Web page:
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As a leading healthcare Group, digital transformation forms an enabler of our worldwide business. This is because innovative technological and therapeutic approaches improve the treatment paths of our patients. Fresenius is continuously digitizing its processes and entering new markets with digital product solutions while always acknowledging the associated cyber risks.

Our goals and ambitions

It is our ambition that both our patients as well as our customers can rely on the cybersecurity of our products and services. Our stakeholders have a high level of trust in the cybersecurity of our products and services. We permanently strive to meet their expectations by strengthening our resilience towards cyberattacks, reducing our cyber risks and thus preventing harm to our patients, customers, or the company.

To do this, we evaluate the ever-changing threat landscape, define minimum security standards for our cyber risk domains, and implement appropriate security measures in a risk-based and cost-effective manner. The Fresenius Group adopted a cybersecurity strategy to be implemented by 2025 that sets targets for the Group and the individual business segments. The main focus areas are reducing risks, increasing resilience to cyberattacks, standardizing the organization, processes, and technologies, and improving the Group-wide level of maturity.

Our approach

At the Fresenius Group, we pursue a holistic approach for the management of cybersecurity. To this end, we bring cybersecurity and business decision-makers in the Group together to execute a joint approach aligned with our strategic objectives. The core of our approach is to determine the right level of protection that balances the added value of cybersecurity with the needs of the business as well as the cost.

We derive our activities based on maturity assessments and cyber-risk analyses, which help us to prioritize the most relevant measures to buy-down risk and carefully track both the progress as well as the effectiveness of implemented measures through our CARE program (Cybersecurity Approach, Roadmap and Execution).

The Opportunities and Risk Report contains further information on cybersecurity and the impact on risk management at Fresenius in 2023 in the Risk areas section.

Organization and responsibilities

The Chief Financial Officer (CFO) of the Group Management Board oversees cybersecurity governance and receives direct reports – weekly and as needed – from the Group Head of Cybersecurity. The latter acts as the Group-wide Chief Information Security Officer (CISO), has overall responsibility for the governance of cybersecurity within the Fresenius Group, and leads the Group Cybersecurity Office (GCSO). In this role, he defines the Group-wide cybersecurity strategy and coordinates this strategy with the respective cybersecurity heads in order to ensure a consistent approach across all business segments. The Group Head of Cybersecurity reports quarterly to the Group Management Board and at least annually to the Supervisory Board.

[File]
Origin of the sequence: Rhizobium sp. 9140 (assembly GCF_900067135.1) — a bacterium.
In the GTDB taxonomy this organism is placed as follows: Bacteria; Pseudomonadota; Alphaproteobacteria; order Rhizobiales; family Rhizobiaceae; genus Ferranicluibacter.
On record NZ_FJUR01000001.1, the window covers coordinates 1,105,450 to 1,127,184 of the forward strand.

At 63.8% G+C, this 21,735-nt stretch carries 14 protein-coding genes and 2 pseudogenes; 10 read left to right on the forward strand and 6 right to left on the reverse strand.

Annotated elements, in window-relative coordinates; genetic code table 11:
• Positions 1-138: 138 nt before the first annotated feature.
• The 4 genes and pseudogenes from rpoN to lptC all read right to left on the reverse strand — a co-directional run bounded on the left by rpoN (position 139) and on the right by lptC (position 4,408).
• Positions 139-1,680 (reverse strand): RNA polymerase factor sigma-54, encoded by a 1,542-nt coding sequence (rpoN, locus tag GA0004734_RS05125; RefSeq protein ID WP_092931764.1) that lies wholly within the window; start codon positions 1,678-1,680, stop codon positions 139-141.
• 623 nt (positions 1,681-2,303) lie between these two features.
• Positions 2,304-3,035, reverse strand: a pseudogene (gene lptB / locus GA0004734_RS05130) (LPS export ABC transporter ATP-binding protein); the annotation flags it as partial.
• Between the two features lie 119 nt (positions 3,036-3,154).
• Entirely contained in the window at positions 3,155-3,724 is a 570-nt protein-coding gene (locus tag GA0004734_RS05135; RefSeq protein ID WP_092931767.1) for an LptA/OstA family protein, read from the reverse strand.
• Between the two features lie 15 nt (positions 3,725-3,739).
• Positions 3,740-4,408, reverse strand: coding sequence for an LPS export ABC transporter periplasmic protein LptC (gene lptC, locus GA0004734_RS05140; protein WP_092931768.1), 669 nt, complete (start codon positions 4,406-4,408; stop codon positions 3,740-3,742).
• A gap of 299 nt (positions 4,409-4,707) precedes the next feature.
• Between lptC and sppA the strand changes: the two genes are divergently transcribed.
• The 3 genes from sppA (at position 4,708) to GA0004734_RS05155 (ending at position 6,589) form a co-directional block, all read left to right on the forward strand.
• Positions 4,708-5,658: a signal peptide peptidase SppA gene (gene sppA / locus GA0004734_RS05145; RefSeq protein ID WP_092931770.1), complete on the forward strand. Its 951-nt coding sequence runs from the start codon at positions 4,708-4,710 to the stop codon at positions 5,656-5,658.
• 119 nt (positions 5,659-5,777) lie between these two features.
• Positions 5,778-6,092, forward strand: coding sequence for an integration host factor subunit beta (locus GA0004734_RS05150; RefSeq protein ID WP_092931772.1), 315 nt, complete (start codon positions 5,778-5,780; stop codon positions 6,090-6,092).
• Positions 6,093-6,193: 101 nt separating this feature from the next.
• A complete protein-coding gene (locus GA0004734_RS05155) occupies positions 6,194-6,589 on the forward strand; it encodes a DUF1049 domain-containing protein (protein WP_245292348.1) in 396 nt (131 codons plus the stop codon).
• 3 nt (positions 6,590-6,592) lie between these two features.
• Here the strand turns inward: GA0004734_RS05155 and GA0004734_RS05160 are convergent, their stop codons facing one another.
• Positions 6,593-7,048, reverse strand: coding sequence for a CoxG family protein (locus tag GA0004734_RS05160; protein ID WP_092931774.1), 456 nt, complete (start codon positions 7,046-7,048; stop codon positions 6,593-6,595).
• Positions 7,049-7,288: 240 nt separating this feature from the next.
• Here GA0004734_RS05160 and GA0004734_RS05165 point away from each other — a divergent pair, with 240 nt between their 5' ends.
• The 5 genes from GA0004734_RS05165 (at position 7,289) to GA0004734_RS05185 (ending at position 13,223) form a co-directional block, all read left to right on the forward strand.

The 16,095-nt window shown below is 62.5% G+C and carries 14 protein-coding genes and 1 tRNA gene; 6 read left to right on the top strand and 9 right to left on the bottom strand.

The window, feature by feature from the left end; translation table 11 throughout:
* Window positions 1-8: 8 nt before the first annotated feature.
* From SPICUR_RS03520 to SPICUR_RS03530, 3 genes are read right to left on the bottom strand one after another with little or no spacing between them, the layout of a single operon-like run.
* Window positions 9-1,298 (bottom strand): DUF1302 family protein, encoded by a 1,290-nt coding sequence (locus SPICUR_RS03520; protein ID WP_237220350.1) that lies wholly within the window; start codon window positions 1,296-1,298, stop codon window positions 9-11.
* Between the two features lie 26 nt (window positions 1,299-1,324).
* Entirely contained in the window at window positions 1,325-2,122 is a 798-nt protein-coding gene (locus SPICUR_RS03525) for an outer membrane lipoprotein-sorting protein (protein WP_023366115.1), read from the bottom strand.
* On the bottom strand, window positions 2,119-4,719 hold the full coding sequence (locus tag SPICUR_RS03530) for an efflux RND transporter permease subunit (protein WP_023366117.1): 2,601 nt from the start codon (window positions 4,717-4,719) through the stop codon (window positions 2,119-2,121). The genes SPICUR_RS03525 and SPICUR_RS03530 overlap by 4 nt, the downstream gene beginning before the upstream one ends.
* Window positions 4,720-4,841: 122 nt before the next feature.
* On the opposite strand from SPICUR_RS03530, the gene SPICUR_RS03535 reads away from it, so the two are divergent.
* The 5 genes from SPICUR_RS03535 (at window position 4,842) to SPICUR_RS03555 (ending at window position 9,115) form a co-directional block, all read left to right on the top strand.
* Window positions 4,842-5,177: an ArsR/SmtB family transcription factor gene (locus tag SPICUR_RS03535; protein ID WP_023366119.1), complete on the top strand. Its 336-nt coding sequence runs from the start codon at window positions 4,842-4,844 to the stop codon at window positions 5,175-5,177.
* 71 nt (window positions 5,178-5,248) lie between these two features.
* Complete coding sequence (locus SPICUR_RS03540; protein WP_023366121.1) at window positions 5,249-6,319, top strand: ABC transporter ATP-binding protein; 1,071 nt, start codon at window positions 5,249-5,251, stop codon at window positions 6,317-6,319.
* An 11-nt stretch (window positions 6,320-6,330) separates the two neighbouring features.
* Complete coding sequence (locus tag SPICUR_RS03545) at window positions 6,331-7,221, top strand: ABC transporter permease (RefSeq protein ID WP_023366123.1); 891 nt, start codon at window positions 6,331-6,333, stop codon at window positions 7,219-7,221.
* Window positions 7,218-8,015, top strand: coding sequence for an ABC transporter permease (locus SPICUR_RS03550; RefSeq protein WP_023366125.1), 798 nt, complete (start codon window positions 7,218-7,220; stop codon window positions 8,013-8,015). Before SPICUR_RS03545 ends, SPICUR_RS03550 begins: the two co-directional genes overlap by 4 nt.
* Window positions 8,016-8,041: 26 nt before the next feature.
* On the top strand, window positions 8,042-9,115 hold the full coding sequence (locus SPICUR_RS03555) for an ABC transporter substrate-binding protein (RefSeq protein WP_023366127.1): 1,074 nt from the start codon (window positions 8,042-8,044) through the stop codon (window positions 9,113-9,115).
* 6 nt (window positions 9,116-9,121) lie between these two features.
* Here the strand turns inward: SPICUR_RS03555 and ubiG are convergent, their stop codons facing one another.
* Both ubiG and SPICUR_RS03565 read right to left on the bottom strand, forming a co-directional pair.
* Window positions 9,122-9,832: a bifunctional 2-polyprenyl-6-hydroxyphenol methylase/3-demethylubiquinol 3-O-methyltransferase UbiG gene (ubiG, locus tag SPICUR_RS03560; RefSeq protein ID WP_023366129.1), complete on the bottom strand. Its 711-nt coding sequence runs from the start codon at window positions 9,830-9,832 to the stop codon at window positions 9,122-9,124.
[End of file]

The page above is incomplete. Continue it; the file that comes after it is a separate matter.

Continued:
The GCSO enables and governs cybersecurity across the Fresenius Group. It ensures that cybersecurity is considered and coordinated holistically from a Group perspective, defines the baseline, and monitors its compliance. In addition, it controls the execution of the measures to combat risk. Where necessary, the GCSO advises and supports the business segments in their activities.

Within the Group, overarching committees complement the existing organizational structure. The Cybersecurity Board meets on a monthly basis. It ensures the exchange of information on Group-wide cybersecurity, defines criteria for evaluating and monitoring the development of cybersecurity across the Group, and reviews the progress and results of cybersecurity measures and initiatives. The Cybersecurity Board monitors the adoption and implementation of the Group-wide cybersecurity policies. It ensures that the baseline requirements of the measures to combat risk are met.

The responsible Management Board members of the business segments form the Cybersecurity Steering Committee, formerly CARE Steering Committee, which meets quarterly. The steering committee formally enacted the CARE Governance Charta to emphasize the strategic objectives, the scope, and the responsibilities of the CARE Program.

Accordingly, the Cybersecurity Steering Committee acts as a governance body and as an escalation and decision-making authority for various overarching measures. These include, for example, those for identifying and protecting critical, highly relevant information assets or those for optimizing the development of an appropriate cybersecurity structure.

At business segment level, cybersecurity insurance policies are in place where they were available on the insurance market and where they cover the risks appropriately. In the reporting year, cybersecurity insurance at Group level was evaluated again, but has not yet been taken out, as the transformation process #FutureFresenius is leading to structural changes in the Group. In addition, there are certifications such as ISO / IEC 27001 for our information security management system at Group and business segment level.

We regularly evaluate the strategic cybersecurity risks along the value chain. As part of these bi-annual assessments, we analyze the evolving cyber threat landscape to consider arising threats in order to derive our cybersecurity measures and effectively mitigate our risks.

As part of the Group-wide #FutureFresenius transformation, the Group Management Board decided to further develop the organizational structure of cybersecurity in line with the Group and cybersecurity strategy, starting in the fourth quarter of 2023. The focus here is on strengthening the cybersecurity functions in the business segments and at Group level, as well as on standardizing the process organization.

Cybersecurity organizational structure

Security concept